MIAMI — City Manager Art Noriega suspended embattled Miami police Chief Art Acevedo on Monday with the intention of firing him — ending weeks of speculation and tumult at Miami City Hall and after a pair of circus-like public hearings last week in which commissioners repeatedly lashed out at the chief over a series of controversial moves and blunders. The suspension came two weeks after Acevedo inflamed the city’s majority Cuban American commission by accusing them of interfering with police investigations and comparing their actions to Communist Cuba. Though spokeswoman Stephanie Severino, No...
Donald Trump is facing yet another criminal investigation, The New York Times reported Wednesday.
"In recent months, the district attorney's office in suburban Westchester County, N.Y., has subpoenaed records from the course, Trump National Golf Club Westchester, and the town of Ossining, which sets property taxes on the course, a sprawling private club that is perched on a hill north of New York City and boasts a 101-foot waterfall," the newspaper reported.
In November, former MSNBC legal analyst Mimi Rocah was elected Westchester district attorney. The newspaper reported Rocah "appears to be focused at least in part on whether Mr. Trump's company, the Trump Organization, misled local officials about the property's value to reduce its taxes, one of the people said."
"Ms. Rocah, a Democrat, has not accused anyone at the company of wrongdoing, and it is unclear whether the investigation is examining Mr. Trump's conduct or if it would ultimately lead to any charges," The Times reported. "Still, the Westchester inquiry intensifies the law enforcement scrutiny on Mr. Trump and his family business. Both have been the subject of a long-running criminal investigation by the Manhattan district attorney's office, which is examining a range of potential financial and tax improprieties."
Read the full report.
Netflix bosses braced for an employee walkout and rally in Los Angeles on Wednesday as anger swelled over a recent Dave Chappelle comedy special that activists say is harmful to the transgender community.
The streaming giant has found itself embroiled in an intense and highly public controversy over Chappelle's "The Closer," in which the stand-up star insists "gender is a fact" and accuses LGBTQ people of being "too sensitive."
"A list of firm asks" will be presented to Netflix content chief Ted Sarandos at the rally, which organizer Ashlee Marie Preston said Tuesday had been moved to a larger site due to "overwhelming demand."
Organizers did not specify their demands ahead of the rally, although Preston said the event would call for content that prioritizes "the safety and dignity of all marginalized communities."
Transgender Netflix employee Terra Field has called on the streamer to add a content warning to "The Closer," and to promote more "queer and trans comedians and talent."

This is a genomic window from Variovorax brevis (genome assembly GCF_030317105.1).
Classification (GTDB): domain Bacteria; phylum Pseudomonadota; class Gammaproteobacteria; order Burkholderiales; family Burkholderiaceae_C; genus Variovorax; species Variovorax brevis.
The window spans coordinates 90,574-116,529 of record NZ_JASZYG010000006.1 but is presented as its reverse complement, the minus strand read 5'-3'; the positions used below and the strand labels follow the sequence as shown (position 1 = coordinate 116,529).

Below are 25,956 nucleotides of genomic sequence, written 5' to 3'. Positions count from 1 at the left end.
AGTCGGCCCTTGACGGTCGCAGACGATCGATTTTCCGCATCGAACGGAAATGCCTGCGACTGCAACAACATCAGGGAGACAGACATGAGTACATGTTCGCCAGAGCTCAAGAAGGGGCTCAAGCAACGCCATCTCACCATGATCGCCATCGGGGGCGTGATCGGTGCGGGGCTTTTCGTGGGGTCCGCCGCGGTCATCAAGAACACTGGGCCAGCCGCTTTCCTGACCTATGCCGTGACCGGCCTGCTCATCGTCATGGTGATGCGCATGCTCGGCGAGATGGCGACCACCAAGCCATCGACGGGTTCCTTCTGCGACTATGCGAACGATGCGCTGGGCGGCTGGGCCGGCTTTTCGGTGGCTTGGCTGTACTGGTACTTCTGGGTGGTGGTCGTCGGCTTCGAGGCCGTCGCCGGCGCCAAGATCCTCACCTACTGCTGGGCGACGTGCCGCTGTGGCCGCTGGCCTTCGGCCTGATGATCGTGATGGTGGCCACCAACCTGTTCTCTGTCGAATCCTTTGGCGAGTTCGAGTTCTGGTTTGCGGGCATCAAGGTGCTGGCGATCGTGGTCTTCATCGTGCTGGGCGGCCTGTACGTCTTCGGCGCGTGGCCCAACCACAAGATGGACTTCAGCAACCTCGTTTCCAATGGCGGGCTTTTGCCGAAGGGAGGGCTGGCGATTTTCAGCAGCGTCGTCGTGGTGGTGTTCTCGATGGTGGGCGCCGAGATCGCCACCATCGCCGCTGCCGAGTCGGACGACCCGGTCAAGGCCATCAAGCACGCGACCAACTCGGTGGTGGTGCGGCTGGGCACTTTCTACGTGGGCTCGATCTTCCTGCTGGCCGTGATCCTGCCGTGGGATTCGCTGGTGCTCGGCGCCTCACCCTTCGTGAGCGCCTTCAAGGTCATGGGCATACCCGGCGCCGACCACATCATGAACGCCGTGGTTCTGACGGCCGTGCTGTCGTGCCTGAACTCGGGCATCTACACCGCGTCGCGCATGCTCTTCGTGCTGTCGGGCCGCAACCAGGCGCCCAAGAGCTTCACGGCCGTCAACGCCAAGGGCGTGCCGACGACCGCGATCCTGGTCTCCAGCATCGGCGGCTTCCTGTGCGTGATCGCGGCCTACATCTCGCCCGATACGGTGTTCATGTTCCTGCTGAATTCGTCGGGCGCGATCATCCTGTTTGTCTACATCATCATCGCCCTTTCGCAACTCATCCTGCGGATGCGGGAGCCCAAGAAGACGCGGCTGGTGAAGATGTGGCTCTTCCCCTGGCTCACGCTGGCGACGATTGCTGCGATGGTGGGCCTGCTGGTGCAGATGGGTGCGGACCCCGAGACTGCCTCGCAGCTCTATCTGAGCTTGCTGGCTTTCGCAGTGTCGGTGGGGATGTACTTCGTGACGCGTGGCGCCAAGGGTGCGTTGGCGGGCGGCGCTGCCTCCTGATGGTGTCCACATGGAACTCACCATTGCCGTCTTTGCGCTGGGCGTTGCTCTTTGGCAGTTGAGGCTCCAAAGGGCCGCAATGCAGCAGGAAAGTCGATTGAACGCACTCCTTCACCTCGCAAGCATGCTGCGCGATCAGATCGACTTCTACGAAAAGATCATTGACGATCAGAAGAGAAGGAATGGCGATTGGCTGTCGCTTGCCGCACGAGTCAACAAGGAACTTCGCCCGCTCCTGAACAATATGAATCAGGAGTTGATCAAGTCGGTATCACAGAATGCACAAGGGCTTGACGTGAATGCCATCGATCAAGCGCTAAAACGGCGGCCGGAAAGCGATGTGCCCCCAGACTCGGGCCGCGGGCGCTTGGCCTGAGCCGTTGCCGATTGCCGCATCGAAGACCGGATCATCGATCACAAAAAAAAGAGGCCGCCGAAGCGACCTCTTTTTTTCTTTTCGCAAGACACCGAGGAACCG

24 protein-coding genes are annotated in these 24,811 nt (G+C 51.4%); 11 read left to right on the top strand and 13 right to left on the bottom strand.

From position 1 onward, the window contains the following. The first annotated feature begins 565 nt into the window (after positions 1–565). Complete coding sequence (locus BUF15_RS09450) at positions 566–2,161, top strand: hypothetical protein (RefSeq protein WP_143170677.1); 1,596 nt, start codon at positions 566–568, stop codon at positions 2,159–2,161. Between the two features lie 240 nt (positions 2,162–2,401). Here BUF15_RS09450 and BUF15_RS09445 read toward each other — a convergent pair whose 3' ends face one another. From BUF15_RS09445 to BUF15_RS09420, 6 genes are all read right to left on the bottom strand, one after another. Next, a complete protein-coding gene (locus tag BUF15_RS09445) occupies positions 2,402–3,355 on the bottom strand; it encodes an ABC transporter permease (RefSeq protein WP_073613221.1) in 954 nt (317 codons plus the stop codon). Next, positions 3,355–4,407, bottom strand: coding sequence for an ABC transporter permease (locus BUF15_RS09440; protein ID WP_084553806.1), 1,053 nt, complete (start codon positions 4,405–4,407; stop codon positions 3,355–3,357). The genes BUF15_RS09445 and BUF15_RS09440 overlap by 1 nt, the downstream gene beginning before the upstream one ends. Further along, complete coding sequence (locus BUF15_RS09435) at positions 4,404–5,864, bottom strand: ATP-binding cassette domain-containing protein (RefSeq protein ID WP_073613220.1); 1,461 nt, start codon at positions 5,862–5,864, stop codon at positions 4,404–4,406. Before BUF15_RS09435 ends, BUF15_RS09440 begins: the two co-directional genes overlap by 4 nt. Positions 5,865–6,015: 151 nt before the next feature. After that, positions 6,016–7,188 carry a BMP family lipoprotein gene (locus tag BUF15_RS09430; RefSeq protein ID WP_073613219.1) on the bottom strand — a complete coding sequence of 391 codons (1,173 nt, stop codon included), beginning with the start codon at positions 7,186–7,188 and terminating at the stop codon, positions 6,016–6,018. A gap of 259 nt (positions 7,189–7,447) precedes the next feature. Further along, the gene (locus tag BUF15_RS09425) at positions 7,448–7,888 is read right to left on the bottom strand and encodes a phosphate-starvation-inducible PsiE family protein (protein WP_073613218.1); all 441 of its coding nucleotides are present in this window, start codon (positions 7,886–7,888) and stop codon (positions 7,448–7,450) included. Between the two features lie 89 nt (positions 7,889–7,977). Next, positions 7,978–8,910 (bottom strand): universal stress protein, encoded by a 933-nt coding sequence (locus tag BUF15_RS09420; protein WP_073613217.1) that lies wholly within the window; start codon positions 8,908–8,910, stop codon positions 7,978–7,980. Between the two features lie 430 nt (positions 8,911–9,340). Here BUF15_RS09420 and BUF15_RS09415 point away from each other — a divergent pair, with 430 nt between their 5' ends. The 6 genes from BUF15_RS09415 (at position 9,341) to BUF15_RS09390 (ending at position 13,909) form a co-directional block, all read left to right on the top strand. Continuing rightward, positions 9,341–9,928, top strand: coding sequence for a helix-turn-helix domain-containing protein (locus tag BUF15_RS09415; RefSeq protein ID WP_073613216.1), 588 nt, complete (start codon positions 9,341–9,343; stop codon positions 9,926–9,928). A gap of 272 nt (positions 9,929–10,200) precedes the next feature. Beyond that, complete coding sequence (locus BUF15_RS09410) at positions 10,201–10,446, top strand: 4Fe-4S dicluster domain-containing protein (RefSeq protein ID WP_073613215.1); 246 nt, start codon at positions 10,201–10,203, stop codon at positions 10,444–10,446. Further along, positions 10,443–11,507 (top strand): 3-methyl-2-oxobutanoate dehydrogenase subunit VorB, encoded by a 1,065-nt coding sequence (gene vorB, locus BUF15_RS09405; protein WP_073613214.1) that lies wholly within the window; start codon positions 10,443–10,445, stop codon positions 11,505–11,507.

"A place can't be a great place to work if someone has to betray their community to do so," Field wrote in a blog post Monday.
"The Closer" has been condemned by LGBTQ groups, which cited studies linking stereotypes about minorities to real-world harm.
But Sarandos wrote to staff last week that "content on screen doesn't directly translate to real-world harm," and emphasized the importance of defending "artistic freedom."
Three employees including Field were reportedly suspended after crashing a virtual meeting for executives over the episode, but later reinstated.
Another was sacked for leaking internal data about the cost of the episode.
The walkout and rally have drawn support from film and television celebrities such as Jameela Jamil ("The Good Place") and Jonathan Van Ness ("Queer Eye"), who have recorded a video message expressing "love and support" for the movement.
Acclaimed comedian Hannah Gadbsy -- who has her own popular Netflix specials -- last week called the streaming giant an "amoral algorithm cult."
Chappelle has been accused of mocking transgender people in the past, but remains hugely popular.
In "The Closer," he describes a US rapper who "punched the LGBTQ community right in the AIDS," compares trans women to the use of Blackface, and jokes about threatening to kill a woman and stash her body in his car.
Chappelle -- who is Black -- also argues that white gay people "are minorities until they need to be white again," and that LGBTQ communities have made progress in a few years that Black people have not enjoyed in decades.
A US Supreme Court justice on Tuesday rejected a request by health workers in Maine to block a statewide vaccine mandate, while their wider legal challenge against the measure proceeds.
All healthcare workers in the state will have to be fully vaccinated under the mandate, which comes into force on October 29.
Several unnamed health workers and one health provider insist the decree violates their constitutional right to freedom of religion, citing conscientious objections to the vaccine.
They brought the case against Maine Governor Janet Mills and other officials, and have asked the courts to put a preliminary block on the mandate while their case is heard.
On Tuesday, Justice Stephen Breyer -- who responds to emergency applications from Maine -- denied their petition for a preliminary injunction, which had already been rejected by a district court.
He said they were free to apply again, "after the Court of Appeals issues a decision on the merits of the appeal."
Later on Tuesday, the United States Court of Appeals for the First Circuit affirmed the lower court's refusal to block the requirement.
Last week, the Federal District Court in Maine ruled that the requirement did not violate the workers' First Amendment right to freedom of religion.
The court said they could not prove they had "been prevented from staying true to their professed religious beliefs which, they claim, compel them to refuse to be vaccinated against Covid-19."
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